Posts: 1

« Reply #2 on: May 15, 2000, 06:13:27 PM »

1 the loss difference will let you hear more and work more. 2 it allows one ant to be easly used multi band.
3. if you use 66 ft or a 40 mtr ant you will get gain approaching a beam in 15 to 35 degree angles from parell on 20 , 15 and 10 as well as new bands. if you dont have a good ground you will need radials on the ground. try it you will like it.

Posts: 2

« Reply #3 on: June 12, 2000, 01:05:26 AM »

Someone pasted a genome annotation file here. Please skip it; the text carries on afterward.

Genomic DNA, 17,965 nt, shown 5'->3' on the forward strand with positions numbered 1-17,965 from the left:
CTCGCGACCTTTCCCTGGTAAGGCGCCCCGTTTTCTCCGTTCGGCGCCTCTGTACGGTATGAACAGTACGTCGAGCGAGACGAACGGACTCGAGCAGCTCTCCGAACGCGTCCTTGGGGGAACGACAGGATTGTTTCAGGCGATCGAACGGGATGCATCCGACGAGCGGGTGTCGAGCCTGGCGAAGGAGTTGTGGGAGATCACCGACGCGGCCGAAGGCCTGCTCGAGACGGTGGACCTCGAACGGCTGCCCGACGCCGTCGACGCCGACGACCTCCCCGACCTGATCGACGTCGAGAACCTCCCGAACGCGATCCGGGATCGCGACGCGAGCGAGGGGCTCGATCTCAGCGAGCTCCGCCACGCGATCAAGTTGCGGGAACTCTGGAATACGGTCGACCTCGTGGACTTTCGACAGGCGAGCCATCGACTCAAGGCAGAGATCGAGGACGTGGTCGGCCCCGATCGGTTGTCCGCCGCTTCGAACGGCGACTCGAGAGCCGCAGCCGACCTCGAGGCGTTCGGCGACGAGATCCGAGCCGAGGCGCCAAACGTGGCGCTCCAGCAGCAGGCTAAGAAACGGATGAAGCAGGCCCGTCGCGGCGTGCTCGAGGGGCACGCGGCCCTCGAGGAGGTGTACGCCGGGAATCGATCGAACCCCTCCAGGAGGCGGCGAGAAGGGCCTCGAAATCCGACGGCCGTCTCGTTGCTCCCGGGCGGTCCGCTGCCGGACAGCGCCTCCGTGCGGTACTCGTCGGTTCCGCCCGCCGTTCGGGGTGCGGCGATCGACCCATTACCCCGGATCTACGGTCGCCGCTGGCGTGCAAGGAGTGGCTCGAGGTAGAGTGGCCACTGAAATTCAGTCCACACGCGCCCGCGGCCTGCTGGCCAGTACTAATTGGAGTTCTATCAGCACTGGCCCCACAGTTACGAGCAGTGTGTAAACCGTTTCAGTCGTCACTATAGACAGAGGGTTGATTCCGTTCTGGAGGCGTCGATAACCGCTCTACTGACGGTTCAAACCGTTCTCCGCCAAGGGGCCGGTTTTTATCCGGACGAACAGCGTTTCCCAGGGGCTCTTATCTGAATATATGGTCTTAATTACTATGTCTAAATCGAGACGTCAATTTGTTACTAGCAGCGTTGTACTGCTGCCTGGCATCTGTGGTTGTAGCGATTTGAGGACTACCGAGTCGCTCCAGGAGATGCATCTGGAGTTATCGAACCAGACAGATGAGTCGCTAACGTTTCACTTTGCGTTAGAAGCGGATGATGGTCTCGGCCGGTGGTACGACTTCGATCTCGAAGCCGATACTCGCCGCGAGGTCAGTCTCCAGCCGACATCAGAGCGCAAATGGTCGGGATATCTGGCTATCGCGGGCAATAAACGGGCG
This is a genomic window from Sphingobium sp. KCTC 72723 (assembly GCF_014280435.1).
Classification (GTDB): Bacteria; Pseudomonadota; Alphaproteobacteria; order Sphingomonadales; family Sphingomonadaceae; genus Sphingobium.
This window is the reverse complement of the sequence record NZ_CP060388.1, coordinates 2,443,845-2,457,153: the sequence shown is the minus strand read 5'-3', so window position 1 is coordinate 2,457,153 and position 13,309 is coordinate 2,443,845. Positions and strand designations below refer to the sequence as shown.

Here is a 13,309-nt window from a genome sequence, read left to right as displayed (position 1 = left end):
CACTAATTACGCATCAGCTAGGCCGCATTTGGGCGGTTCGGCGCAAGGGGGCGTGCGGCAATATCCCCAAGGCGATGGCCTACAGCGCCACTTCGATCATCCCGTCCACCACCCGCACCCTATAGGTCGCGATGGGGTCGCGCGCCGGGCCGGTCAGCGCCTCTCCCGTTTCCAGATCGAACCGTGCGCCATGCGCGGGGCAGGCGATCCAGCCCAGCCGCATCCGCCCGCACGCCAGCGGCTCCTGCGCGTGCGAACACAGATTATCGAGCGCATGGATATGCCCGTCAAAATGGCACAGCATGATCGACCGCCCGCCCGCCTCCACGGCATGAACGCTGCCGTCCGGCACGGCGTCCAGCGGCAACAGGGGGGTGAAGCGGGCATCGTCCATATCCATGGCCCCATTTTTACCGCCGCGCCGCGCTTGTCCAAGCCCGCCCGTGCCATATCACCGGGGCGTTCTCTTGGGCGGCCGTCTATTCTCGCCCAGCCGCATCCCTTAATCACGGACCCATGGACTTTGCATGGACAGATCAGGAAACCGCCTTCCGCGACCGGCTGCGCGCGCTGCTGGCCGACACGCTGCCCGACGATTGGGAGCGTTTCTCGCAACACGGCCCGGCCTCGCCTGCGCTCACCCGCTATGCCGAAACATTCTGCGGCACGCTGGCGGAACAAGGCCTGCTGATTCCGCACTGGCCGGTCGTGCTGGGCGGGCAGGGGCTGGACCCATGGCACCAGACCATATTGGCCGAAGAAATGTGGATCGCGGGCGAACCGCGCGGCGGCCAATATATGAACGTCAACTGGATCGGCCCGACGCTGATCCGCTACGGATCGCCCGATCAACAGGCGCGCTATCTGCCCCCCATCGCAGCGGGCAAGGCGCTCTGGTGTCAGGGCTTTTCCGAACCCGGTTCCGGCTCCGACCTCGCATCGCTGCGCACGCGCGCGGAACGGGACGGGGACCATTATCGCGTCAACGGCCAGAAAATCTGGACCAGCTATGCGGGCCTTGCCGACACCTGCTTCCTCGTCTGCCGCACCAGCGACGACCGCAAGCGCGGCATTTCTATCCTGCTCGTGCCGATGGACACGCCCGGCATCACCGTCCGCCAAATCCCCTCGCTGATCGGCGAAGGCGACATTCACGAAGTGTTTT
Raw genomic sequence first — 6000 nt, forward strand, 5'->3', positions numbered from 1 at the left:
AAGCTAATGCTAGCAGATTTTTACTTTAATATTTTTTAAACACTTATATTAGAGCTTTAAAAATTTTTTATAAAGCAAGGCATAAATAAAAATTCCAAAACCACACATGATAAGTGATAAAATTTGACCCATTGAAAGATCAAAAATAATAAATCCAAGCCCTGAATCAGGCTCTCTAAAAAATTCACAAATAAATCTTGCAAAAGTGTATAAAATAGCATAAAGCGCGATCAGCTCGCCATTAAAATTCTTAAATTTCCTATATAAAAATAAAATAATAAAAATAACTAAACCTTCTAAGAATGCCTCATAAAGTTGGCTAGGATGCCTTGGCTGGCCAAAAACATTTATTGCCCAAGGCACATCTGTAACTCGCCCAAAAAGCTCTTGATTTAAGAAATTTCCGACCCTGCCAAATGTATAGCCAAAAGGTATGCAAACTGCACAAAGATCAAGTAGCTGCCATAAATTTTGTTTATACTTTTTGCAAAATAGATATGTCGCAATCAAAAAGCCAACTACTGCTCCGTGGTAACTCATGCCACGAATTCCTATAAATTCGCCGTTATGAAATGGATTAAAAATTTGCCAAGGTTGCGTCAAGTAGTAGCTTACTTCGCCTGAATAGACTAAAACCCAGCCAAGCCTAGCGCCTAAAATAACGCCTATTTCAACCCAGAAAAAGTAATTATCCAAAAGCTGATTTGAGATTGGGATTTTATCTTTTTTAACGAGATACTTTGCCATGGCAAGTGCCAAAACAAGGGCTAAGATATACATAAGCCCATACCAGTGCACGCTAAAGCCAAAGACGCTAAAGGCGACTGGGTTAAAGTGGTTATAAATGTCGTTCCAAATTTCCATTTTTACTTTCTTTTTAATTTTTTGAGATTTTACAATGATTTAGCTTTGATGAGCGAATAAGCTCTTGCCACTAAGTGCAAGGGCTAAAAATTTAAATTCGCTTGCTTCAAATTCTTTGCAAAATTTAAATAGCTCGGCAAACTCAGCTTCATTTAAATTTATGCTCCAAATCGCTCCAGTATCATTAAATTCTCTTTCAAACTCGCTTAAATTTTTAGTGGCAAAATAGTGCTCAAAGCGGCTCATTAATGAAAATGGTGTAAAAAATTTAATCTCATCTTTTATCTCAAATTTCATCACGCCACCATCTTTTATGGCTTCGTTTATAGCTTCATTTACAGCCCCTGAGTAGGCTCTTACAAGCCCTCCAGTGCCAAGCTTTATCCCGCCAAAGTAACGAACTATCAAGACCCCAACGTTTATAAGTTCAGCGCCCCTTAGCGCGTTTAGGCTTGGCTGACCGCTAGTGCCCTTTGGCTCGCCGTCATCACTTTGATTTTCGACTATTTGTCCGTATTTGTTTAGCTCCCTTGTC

Won't repeat what the others have written but generally agree with them.  One big advantage of the open wire feed line is that you don't have to worry about SWR and can use a tuner (which you will need anyway to match the transmitter to the feedline) and use the antenna for multibands.  Have used open wire feed lines for years with good success.  I use one of the "remote baluns" from Radio Works so I can run  short (15-20 feet) of high quality coax up or through the wall up into the attic or even outside under the eves and connect to the open wire line there.  Hope this helps... 73 and good luck  Chuck

Posts: 702

« Reply #4 on: June 20, 2000, 10:22:30 PM »